2. lack of ability to teach details-it is a fairly common problem with Japanese teachers
3. lack of correct information in the first place
4. lack of real intent to teach everyone the same in the first place (holding back)
In other words a translator isn't going to help you much if the correct words were never there to begin with. I think several have pointed this out on different forums with their own teachers.
I will agree that going around and experiencing different arts is a good thing, but going around and trying to pick up pieces here and there of this or that art does what?
Has it occurred to anyone that each source they went to (that impressed them) contained men who NEVER went around piecing together things in the first place? That these sources dug-in and burned individual methods to arrive at a point that they had something that was impressive in the first place? What part was dogged repetition and insight from years-in and what part was a true gem in the art to have. In other words are some methods really after all just so, so methods, but the impressive guy burned it into genius? Compared to other arts that have jewels of more complete information available that many squander and never dig in to get? What part is consistent what part is perseverance?
In the end, what if all these "researchers" end up just screwing up and doing even more stuff in the same half hearted way they do their art now, or where they see some real jewel and successfully incorporate it into their being.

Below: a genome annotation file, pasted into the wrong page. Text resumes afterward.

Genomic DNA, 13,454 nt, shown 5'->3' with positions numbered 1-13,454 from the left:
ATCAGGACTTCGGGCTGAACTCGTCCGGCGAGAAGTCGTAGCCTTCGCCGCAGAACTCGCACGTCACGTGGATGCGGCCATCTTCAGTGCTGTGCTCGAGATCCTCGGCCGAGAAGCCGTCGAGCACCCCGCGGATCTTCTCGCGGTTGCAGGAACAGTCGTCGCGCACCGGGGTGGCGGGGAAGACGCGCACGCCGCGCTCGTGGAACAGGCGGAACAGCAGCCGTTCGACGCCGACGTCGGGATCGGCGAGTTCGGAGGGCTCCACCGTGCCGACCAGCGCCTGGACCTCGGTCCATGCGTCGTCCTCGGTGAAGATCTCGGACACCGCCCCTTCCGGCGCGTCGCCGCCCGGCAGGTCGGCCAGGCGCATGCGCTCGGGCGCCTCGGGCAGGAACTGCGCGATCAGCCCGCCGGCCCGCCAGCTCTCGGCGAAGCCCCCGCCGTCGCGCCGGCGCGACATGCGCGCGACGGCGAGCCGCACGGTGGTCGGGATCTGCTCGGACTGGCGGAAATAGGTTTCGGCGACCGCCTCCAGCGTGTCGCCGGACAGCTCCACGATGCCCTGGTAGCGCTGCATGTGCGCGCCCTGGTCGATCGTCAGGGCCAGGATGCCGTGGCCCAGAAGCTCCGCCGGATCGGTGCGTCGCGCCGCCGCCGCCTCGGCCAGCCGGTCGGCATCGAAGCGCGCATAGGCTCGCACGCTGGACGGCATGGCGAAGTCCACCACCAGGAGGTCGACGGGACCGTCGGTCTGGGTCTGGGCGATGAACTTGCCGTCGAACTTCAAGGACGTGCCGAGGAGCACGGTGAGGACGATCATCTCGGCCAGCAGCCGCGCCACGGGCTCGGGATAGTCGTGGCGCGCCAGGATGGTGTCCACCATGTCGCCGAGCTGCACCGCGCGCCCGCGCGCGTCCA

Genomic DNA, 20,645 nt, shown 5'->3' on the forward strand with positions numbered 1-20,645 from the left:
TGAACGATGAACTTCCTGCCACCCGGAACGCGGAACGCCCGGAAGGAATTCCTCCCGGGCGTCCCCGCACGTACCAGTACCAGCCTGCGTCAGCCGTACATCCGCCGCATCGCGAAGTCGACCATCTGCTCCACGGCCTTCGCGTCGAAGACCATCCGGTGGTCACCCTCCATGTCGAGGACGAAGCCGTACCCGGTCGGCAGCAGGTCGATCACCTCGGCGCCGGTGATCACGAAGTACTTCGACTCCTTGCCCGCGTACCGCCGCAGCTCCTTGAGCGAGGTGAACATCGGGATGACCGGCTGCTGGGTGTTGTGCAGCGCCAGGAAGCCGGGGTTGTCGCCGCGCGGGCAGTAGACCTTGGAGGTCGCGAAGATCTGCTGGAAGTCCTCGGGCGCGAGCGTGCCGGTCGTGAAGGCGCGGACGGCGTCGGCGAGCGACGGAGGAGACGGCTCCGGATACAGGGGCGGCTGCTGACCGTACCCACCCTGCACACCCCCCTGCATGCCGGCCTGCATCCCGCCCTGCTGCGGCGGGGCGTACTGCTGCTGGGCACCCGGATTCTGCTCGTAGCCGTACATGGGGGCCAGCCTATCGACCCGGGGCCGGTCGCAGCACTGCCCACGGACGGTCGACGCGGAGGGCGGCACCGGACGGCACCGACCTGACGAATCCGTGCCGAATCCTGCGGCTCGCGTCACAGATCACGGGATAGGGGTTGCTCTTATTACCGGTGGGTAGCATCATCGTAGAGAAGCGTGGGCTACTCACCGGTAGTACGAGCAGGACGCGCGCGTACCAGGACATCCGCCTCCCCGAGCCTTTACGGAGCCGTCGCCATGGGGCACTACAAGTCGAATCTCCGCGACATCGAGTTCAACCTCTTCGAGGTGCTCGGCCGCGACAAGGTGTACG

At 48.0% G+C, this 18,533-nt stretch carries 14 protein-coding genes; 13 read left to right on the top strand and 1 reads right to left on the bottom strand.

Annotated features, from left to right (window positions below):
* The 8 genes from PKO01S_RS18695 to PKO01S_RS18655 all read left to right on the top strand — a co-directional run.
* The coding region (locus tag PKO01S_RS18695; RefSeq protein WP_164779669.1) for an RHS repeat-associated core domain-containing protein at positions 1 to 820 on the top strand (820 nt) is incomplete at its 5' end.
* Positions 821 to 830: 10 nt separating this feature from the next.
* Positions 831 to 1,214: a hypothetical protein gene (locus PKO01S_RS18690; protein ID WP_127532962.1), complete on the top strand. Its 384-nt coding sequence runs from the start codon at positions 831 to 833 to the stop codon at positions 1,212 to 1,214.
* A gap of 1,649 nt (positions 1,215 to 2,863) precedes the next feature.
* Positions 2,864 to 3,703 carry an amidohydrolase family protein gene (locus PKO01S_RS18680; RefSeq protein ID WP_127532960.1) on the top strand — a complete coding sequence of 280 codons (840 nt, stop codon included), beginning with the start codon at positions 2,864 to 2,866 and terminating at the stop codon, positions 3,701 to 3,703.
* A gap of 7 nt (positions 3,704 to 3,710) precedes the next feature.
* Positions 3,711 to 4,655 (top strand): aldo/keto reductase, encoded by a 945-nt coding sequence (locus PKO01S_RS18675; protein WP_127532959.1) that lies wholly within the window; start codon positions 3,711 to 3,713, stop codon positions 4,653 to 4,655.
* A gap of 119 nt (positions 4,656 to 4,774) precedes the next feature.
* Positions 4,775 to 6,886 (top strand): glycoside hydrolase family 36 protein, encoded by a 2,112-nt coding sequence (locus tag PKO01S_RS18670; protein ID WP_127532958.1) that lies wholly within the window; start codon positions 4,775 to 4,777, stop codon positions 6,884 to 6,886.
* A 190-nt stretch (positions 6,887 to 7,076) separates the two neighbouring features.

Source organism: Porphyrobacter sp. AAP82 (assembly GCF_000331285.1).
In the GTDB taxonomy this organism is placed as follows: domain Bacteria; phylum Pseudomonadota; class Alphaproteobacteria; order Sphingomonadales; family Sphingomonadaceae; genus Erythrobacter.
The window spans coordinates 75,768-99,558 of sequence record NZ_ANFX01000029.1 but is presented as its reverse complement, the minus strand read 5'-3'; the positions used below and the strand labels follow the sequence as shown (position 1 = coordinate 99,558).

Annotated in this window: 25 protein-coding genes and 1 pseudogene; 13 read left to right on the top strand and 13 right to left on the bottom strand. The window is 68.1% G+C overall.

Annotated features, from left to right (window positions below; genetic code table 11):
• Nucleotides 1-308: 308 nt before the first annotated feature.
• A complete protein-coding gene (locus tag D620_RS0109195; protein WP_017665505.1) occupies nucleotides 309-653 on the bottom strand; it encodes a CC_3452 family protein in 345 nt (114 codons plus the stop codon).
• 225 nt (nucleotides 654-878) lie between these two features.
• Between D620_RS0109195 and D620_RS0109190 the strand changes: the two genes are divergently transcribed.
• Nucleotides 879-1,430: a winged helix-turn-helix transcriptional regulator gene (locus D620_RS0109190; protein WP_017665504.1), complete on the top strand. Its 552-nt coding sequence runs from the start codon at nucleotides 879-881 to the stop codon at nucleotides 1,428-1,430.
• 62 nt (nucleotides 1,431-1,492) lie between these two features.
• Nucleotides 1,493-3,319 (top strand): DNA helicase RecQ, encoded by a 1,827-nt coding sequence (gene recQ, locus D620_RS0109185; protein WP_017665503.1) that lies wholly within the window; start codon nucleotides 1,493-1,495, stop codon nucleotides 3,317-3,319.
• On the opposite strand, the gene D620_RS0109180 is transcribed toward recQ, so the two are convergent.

It's a tough task that can be a monumental waste of time. And who's opinion do we want to consider for what we should bring into our individual art or methods, Or who can say this is the best for us and don't pursue that other as it is a contradiction.
Or when we find out this or that actually IS the best thing we ever did what to do.... with that!
Interesting questions as always George.
Good luck in your training
Cheers
Dan

jss
07-12-2009, 12:18 PM
Many have enjoyed and benefitted from the contention, and information in the debates here regarding the history and origin of Aikido's aiki; with me stating "Aikido's aiki is Daito ryu aiki" Against Mike's "Aikido's aiki is Ueshiba's research into some (undefined, no school, little known and undisclosed source of "generalized internal training Mike theory" that Ueshiba sprung from.
Nice misrepresentation of what Mike said, but yeah ... like whatever.
Only when Mike makes a list of stuff that Ueshiba did and that (as far as he knows) is not trained in daito ryu and when you then say "It is trained in daito ryu like so-and-so", only then this discussion will rise above the level of two six year olds playing the games of "Is not!" - "Is too!" In the mean time you can cut it out, I don't think anybody here really cares anymore...

Mike Sigman
07-12-2009, 12:26 PM
Reread Ledyard's post about "If it doesn't look like Aikido, smell like Aikido, and taste like Aikido, it's not Aikido."

Now, I'm the first to state that I know very little of the Chinese arts, but here's a short list of things I've never seen in the Chinese arts that can be found by those doing Daito ryu aiki:

Lying on the ground with people holding arms, feet, and neck and then throwing them off of you.

Sitting on the ground cross legged and having people push your head and try to push you over.

Holding a piece of paper or cloth and throwing someone who grabs that paper or cloth.